Investors are now just days away from Apple's (NASDAQ:AAPL) next big product unveiling, which is this Thursday. Assuming that a long string of rumors suggesting that the company is working on a redesigned 12-inch MacBook Air with Retina display are somewhat accurate, the biggest unknown is when Apple will unveil the new device.
Preannouncing products is generally rare for Apple, minimizing the Osborne Effect on sales, even as Apple decided to preannounce the Apple Watch several months in advance of shipping the new wearable. Investors now have even more evidence that the MacBook Air with Retina display isn't ready to be shown to the public.
Don't count on Apple showing it off this week.
One of the privileged few
Re/code reports that the new high-resolution laptop will not be unveiled this week. Instead, Apple will focus on showing off its latest and greatest iPads as well as a Retina iMac. OS X Yosemite's public release is also imminent, so the new version of Apple's operating system should also get some stage time.
The reason why this report deserves more attention is because it is very likely a perfect example of Apple's PR strategy of using controlled leaks to set expectations. Re/code is one of the outlets that receives favorable treatment from Apple, as the spiritual predecessor of All Things D. Apple has a rather long history with Walt Mossberg, who was also good friends with Steve Jobs.
Apple knows that it can't stop the rumor mill from constantly churning out speculation about what the company is up to, but at the same time it can still exert some modicum of control by selectively feeding information to reputable media outlets. Longtime Apple followers will be familiar with the company's strategy of using controlled leaks, but 9to5Mac's Mark Gurman published an extensive report on the topic in August.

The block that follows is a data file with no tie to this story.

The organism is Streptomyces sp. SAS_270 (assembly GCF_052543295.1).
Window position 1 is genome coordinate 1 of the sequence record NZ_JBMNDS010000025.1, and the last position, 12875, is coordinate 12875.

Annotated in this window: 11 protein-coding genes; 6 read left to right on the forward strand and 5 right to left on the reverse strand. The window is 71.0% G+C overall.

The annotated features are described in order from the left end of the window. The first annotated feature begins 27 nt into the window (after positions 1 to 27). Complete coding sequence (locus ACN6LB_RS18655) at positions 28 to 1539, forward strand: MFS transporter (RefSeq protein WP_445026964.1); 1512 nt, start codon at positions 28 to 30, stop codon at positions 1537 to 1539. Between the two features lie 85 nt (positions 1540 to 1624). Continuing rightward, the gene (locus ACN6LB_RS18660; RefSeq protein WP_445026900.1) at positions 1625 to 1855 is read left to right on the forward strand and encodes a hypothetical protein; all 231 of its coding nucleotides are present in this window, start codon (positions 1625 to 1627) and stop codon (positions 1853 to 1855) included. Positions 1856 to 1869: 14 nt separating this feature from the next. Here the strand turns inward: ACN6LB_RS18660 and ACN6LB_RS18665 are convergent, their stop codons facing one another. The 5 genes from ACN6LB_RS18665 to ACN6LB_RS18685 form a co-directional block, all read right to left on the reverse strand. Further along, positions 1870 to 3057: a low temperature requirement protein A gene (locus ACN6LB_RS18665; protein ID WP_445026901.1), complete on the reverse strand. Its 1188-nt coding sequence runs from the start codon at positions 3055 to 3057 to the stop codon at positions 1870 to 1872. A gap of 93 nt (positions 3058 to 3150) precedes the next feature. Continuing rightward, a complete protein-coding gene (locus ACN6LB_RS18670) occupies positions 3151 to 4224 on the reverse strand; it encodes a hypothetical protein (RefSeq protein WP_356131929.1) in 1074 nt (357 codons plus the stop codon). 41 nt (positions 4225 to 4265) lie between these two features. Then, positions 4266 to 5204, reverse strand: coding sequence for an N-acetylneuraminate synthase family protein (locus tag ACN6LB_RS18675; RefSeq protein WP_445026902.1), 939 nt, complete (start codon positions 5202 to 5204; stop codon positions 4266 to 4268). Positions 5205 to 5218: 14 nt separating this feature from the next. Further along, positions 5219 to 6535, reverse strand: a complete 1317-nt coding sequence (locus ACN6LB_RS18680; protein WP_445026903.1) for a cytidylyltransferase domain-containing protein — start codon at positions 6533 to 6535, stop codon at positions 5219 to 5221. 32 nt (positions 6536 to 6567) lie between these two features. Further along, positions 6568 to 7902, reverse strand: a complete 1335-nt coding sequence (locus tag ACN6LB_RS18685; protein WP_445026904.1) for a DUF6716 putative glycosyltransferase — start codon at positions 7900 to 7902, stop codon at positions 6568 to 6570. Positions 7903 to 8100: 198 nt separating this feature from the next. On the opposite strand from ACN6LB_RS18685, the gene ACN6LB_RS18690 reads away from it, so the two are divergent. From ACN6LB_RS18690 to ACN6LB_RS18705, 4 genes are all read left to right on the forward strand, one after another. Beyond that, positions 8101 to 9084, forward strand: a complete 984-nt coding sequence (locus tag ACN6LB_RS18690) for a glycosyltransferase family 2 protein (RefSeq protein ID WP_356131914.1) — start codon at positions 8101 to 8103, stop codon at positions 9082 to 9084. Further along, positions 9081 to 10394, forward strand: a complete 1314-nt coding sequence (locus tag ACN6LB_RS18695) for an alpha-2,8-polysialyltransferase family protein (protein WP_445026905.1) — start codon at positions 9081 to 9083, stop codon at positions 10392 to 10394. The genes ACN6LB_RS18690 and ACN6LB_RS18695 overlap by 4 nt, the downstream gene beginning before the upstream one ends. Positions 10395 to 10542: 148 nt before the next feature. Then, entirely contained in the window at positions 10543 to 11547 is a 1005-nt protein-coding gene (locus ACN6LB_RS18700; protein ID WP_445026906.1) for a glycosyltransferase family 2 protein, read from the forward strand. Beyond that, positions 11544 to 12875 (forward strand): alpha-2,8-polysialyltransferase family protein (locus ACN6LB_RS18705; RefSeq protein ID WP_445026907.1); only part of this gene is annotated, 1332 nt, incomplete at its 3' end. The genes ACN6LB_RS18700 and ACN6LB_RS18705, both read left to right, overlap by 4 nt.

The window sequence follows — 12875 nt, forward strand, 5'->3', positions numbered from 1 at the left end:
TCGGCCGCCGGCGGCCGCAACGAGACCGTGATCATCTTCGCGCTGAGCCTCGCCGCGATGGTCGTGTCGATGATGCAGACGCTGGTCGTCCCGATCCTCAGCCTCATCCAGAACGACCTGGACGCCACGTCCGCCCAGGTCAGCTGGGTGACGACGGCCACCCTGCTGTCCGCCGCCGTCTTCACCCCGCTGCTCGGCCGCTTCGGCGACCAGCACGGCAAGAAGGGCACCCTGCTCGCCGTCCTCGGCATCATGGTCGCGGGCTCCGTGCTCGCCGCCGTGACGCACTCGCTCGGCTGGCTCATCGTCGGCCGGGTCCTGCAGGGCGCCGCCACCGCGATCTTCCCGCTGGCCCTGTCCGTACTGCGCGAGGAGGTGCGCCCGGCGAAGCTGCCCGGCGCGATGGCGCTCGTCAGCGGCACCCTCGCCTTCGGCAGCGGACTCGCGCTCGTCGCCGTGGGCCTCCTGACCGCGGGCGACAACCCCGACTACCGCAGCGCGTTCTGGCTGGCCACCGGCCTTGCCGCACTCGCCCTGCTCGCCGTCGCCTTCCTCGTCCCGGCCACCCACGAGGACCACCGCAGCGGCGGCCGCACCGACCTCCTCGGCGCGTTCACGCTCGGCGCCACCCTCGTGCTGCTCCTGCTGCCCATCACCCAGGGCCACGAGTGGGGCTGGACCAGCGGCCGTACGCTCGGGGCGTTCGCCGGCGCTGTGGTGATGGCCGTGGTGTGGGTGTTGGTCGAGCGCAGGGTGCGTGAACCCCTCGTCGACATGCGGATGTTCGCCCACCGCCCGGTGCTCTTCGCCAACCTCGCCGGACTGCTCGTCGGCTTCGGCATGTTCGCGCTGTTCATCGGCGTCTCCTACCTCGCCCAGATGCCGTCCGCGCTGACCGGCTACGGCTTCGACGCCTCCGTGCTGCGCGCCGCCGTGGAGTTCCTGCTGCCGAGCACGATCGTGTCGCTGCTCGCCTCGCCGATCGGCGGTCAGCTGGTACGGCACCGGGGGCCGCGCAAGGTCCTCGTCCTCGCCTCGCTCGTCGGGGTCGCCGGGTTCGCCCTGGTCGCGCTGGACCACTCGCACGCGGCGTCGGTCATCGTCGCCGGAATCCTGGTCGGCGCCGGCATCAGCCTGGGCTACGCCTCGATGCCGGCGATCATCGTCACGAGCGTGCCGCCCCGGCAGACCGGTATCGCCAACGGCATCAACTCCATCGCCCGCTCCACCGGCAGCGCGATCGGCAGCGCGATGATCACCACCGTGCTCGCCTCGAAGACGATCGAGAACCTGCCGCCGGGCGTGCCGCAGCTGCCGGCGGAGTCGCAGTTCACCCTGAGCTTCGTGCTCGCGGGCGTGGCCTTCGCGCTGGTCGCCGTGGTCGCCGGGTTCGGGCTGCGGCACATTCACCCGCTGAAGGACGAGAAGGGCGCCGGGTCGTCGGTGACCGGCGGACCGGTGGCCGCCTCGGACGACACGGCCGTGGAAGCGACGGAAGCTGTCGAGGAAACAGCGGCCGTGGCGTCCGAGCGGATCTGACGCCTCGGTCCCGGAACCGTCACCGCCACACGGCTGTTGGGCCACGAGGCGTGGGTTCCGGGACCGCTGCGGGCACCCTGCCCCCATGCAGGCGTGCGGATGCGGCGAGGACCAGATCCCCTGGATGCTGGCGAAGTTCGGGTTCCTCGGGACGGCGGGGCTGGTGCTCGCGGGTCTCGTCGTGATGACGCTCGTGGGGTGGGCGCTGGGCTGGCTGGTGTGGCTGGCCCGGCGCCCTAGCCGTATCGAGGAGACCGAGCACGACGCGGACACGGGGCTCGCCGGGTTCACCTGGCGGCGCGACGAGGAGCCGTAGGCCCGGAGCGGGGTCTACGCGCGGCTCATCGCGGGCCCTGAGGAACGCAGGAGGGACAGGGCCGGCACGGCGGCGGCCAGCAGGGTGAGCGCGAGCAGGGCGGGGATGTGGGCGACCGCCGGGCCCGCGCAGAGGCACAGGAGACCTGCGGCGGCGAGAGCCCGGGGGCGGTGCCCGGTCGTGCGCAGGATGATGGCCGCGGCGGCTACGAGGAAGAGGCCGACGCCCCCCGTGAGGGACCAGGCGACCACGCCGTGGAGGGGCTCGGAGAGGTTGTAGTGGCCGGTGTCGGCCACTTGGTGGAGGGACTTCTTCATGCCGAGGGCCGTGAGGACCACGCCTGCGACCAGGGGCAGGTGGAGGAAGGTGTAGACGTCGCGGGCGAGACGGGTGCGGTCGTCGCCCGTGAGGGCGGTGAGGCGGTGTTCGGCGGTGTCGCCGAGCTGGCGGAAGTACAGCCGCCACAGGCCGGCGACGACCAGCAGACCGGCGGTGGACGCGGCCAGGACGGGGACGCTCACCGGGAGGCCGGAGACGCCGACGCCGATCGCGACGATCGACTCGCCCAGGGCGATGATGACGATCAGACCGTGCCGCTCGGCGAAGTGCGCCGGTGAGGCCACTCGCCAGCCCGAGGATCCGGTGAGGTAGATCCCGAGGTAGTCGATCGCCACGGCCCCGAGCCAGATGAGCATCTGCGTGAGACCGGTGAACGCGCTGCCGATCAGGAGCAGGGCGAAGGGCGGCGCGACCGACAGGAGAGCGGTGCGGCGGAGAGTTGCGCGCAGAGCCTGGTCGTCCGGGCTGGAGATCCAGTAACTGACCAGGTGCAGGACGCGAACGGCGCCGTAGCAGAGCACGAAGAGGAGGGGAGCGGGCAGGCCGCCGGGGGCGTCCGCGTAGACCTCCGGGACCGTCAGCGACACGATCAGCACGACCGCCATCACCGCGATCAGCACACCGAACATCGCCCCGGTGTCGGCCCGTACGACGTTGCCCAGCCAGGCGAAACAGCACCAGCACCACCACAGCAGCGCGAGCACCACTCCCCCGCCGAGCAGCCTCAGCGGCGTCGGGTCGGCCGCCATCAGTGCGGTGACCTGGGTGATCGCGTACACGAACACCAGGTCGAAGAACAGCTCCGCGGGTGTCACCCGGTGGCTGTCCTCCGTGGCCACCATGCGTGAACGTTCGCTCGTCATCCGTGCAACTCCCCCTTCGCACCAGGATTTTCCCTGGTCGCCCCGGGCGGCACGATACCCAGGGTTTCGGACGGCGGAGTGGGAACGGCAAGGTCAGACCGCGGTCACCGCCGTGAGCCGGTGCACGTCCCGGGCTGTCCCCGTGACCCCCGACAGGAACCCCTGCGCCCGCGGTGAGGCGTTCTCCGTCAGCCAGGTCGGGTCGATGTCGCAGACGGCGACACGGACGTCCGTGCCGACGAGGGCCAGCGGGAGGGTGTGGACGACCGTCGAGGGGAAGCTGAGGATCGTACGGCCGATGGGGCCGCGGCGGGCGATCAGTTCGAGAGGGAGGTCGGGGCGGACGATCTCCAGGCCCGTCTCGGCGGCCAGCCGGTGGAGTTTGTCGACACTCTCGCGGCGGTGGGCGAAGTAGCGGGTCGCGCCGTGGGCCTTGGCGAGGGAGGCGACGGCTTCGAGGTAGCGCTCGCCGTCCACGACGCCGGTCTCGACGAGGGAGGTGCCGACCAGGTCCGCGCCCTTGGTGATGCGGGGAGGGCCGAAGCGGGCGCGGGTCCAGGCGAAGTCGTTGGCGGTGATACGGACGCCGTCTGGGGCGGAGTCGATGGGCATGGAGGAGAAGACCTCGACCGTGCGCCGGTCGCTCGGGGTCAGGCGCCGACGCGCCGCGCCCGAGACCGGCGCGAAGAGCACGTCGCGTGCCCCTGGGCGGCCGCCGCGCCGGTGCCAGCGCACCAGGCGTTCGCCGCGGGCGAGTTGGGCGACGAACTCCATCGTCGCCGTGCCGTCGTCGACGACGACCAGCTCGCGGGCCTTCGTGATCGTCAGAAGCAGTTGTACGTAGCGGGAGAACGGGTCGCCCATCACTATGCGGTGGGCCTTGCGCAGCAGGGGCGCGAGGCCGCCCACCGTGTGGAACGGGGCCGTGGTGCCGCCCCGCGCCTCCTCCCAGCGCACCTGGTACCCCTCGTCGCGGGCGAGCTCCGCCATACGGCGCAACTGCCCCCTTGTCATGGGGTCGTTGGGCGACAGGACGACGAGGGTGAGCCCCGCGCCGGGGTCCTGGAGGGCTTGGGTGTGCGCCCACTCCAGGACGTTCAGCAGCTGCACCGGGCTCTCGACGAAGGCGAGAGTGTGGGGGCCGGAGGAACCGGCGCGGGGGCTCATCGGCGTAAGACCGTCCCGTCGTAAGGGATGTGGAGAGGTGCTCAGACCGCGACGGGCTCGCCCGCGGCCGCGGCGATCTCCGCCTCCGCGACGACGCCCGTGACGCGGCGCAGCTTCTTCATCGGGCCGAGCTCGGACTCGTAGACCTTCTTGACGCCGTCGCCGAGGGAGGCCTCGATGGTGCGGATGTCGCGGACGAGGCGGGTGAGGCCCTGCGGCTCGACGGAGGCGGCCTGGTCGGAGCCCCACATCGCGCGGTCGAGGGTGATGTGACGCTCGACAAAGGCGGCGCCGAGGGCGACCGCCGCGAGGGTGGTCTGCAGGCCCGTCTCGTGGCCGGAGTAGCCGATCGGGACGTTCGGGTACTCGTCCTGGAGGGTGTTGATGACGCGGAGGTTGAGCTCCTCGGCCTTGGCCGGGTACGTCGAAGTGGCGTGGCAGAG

First things first
Apple is reportedly preparing to begin mass production of the 12-inch Retina MacBook Air in December ahead of a 2015 launch. The larger 12.9-inch "iPad Pro" is supposedly seeing its production pushed back so that Apple can focus manufacturing capacity on the 5.5-inch iPhone 6 Plus, which is enjoying higher-than-expected demand.
Reports from this morning suggest that Apple has grabbed over 20 million iPhone 6 and 6 Plus preorders in China, ahead of the official launch on Friday. Larger smartphones and phablets are extremely popular in the Middle Kingdom, and fulfilling iPhone demand is Apple's top priority this quarter. If accurate, that preorder total would already be twice what Apple sold during launch weekend, and suggests it could have a blowout weekend.
Apple continues to slowly gain share on the global PC market, for the first time breaking IDC's top five in the third quarter. That displaced ASUS as the company continues a string of outpacing broader PC volumes. The Retina MacBook Air should eventually strengthen that momentum, as it improves the consumer-oriented lineup, but it can wait until next year.